Ask Brian: I never went to university. Can I return as a part-time mature student?
There are options, though part-time access to mainstream degrees can be limited
Most universities offer some part-time options, but they may not always lead to a full degree award. Photo: iStock
Question: I left school in the 1990s and never went to university. I’ve always regretted this. I’d like to study for a degree, but a full-time course isn’t an option given my work commitments. Is there option you can recommend? Answer: Part-time provision in Irish universities in mainstream degree programmes can be limited.
DCU has an online programme, Oscail, which can meet the needs of certain part-time learners.
Both Trinity and Maynooth offer some part-time options, but they may not lead to a full degree award, but you should contact them to explore what they may be able to offer you.
Other universities have a variety of other part-time options. It’s worth checking out their websites for more details.
There’s an interesting development at UCD, which has recently developed a new way of studying part-time called “open learning”.
It gives all sorts of opportunities to potential students who cannot study full-time because they are, like yourself, working or have child-care or elder care responsibilities. It also suits those who are managing chronic health conditions and are not ready to enter university full-time.
It is a supported way of easing an individual into study at university. If you choose this option you will quickly discover if you like the subjects you’ve chosen and get a real sense of study in a university. Another big bonus is that you will have a student card, with all the benefits it brings.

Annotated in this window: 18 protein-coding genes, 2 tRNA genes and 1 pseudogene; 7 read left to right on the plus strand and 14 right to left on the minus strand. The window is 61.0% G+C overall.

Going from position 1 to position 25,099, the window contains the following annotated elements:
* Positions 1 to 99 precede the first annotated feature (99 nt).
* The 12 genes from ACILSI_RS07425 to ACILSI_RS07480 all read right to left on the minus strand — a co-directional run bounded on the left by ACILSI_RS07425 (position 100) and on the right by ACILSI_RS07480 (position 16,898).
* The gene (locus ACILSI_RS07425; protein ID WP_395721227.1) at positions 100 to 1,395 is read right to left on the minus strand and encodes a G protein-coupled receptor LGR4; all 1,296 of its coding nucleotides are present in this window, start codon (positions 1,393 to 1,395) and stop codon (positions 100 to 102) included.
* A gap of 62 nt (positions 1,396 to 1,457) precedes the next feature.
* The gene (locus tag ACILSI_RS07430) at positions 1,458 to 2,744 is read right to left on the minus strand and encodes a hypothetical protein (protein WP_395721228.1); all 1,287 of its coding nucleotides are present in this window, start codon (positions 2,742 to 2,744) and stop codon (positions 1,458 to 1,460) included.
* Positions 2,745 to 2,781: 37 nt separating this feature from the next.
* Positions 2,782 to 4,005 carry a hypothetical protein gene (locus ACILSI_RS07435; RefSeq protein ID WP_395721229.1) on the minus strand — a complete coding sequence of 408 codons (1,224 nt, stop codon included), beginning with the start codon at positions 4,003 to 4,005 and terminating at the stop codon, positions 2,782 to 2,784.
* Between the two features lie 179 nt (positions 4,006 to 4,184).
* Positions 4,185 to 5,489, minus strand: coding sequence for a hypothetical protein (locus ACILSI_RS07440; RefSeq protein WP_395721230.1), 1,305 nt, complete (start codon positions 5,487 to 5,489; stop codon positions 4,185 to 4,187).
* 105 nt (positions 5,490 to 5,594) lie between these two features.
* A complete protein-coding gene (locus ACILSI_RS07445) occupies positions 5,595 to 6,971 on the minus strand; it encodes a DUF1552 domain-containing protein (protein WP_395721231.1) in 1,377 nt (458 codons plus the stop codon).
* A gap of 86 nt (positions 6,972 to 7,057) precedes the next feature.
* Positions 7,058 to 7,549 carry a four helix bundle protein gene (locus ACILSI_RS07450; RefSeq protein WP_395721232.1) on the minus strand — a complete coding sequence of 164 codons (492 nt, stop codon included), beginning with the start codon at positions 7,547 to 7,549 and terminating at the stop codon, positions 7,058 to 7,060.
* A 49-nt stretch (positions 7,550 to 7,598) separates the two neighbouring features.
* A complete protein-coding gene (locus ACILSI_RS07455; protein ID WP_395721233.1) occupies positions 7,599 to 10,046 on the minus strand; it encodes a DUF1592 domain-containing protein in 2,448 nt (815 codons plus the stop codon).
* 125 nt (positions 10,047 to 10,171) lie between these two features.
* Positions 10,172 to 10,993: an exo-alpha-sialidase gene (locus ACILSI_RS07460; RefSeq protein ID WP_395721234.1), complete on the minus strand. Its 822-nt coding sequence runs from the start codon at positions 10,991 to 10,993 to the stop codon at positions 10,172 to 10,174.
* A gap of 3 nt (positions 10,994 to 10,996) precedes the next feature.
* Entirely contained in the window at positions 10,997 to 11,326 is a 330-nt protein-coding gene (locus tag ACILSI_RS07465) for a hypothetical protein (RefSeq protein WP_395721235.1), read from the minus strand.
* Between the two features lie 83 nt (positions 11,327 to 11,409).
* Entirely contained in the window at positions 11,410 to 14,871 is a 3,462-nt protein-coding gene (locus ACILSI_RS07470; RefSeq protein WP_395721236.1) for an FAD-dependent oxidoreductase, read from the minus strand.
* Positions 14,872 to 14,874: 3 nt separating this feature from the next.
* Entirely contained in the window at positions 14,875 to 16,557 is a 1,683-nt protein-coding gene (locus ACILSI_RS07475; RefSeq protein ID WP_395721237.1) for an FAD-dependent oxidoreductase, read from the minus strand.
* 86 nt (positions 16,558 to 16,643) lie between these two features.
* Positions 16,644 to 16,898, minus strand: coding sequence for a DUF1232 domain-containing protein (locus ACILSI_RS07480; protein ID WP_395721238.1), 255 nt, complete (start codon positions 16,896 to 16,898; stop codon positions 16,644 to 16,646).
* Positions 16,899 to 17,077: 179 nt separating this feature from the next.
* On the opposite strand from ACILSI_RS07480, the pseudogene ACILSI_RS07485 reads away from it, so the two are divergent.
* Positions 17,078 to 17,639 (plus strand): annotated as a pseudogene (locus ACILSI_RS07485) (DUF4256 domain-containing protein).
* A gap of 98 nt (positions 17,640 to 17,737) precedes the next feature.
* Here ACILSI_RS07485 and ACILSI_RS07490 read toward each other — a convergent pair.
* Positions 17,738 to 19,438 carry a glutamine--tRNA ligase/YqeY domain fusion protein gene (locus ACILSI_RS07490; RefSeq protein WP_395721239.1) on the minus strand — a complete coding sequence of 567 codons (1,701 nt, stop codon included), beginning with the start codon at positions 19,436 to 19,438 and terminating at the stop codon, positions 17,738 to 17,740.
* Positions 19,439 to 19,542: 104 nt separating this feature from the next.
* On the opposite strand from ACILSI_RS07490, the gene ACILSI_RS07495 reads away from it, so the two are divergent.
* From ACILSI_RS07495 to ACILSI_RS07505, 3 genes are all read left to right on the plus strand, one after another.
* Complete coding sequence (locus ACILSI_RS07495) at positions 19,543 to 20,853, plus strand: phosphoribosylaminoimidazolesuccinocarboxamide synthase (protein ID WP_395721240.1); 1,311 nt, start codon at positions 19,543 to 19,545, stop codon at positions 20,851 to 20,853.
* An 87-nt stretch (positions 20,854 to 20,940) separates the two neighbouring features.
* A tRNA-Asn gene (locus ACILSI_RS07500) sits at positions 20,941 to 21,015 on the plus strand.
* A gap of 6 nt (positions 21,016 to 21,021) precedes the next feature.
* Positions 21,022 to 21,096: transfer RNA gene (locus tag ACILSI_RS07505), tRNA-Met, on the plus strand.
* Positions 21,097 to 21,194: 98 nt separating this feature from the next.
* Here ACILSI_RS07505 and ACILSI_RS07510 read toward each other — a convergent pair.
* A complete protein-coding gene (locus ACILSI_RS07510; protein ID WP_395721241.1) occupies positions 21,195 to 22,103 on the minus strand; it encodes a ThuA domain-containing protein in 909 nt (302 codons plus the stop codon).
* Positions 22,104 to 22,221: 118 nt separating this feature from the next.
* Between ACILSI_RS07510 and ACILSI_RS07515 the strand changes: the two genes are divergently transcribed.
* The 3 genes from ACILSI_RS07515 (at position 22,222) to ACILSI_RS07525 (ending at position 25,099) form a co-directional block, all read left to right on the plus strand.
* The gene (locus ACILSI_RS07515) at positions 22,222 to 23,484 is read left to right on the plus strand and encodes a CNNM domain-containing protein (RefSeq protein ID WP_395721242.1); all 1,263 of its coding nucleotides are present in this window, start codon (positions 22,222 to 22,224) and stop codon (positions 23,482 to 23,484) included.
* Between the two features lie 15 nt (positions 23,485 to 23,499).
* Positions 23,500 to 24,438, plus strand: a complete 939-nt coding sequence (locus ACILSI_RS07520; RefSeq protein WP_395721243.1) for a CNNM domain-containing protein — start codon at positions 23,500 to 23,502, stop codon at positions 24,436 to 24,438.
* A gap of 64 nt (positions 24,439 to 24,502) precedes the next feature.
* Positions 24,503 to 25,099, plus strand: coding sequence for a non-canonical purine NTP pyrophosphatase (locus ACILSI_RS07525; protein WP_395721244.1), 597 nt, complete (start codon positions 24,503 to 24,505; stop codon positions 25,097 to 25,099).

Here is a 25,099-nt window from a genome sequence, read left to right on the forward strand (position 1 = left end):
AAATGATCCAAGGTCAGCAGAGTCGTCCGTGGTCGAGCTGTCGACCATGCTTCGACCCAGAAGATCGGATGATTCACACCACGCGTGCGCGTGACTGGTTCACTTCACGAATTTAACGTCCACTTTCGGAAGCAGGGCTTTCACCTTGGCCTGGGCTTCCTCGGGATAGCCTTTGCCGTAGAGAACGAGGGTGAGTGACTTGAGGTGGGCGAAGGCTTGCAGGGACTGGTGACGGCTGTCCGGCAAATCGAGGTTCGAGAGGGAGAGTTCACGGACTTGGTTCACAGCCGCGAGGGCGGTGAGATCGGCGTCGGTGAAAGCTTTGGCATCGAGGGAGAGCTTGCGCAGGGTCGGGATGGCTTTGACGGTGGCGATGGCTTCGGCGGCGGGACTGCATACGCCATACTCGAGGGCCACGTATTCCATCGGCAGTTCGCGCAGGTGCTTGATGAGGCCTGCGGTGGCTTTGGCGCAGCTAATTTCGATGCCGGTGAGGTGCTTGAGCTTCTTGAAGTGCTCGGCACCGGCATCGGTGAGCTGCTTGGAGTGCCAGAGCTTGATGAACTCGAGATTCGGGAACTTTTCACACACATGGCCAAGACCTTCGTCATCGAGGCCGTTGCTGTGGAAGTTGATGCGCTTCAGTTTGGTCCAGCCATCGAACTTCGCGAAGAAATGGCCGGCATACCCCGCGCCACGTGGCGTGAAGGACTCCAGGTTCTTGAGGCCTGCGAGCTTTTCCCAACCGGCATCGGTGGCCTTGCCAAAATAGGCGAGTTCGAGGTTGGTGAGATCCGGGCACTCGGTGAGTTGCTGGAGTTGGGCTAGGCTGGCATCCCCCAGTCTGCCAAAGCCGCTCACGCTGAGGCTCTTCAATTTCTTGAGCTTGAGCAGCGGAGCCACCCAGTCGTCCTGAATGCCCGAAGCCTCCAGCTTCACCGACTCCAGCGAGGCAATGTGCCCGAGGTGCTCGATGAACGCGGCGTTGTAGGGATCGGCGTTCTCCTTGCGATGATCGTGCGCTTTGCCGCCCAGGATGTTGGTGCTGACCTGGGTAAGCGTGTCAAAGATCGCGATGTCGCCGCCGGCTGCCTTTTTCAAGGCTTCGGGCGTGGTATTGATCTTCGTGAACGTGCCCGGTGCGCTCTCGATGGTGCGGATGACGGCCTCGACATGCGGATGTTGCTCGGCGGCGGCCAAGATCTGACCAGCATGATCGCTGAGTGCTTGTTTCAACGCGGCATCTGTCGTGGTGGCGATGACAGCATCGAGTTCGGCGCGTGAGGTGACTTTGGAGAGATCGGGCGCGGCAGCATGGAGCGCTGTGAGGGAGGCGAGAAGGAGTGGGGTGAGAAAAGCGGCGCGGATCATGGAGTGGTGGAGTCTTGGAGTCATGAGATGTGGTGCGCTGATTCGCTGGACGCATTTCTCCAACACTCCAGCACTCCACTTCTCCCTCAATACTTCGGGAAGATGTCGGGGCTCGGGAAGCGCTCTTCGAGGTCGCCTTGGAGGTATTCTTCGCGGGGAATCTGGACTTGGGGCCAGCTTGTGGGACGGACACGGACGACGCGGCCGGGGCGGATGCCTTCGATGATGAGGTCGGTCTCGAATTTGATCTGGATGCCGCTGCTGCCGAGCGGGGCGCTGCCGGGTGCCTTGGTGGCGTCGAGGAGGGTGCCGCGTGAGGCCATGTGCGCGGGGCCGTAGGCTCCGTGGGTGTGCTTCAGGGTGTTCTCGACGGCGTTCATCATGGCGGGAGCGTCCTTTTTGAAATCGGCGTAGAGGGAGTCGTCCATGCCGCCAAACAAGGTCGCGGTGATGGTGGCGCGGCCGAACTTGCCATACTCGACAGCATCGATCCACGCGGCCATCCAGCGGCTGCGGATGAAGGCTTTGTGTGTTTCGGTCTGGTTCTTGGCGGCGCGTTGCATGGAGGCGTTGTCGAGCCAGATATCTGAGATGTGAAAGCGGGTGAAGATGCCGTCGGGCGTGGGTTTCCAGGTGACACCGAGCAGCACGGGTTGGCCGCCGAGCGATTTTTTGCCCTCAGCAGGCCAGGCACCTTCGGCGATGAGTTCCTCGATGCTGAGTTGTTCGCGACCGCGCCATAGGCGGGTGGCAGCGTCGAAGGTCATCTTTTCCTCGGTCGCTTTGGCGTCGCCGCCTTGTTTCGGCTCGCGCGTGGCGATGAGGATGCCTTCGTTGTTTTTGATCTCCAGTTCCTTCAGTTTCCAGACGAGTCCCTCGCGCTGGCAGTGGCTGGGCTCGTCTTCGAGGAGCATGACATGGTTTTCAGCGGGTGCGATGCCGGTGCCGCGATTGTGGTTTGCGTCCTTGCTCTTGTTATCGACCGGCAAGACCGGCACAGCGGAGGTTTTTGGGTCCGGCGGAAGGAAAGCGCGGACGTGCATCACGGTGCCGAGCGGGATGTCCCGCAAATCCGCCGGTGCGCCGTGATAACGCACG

The pace of this programme is slower than a full-time work load, where students typically register for six modules. Modules in university are the units of study that students accumulate towards their degree.
The flexibility of the open learning option may suit you as you can register now for the second semester, which means you won’t have to wait until the next academic year to get started.
You can register for any of over 250 modules and take them for assessment (credit) or just for interest (audit). The modules are all stand-alone so can be taken in any order, and you can determine your own workload by deciding on how many modules you wish to take. If you find that you like the module you’ve completed, you could keep going and accumulate credits towards an award. You could end up with a certificate in open learning (30 credits) or a diploma in open learning (60 credits).
As this initiative is expanding, UCD has opened up two pathways to their degrees. Students who complete the certificate can apply, through the CAO, to enter the arts and humanities degrees (DN520 or DN530) or they can enter the social sciences degree (DN700).
The flexibility of this system also highlights the benefits of a modular system in higher education.
The application is straightforward, open to everyone and can booked online directly via UCD (www.ucd.ie/all/study/open-learning/)
The student pays for each module (€500 for credit/€375 for audit) they register for. However, there are a number of Open Learning scholarships available in UCD that you can apply for. Check the website for details.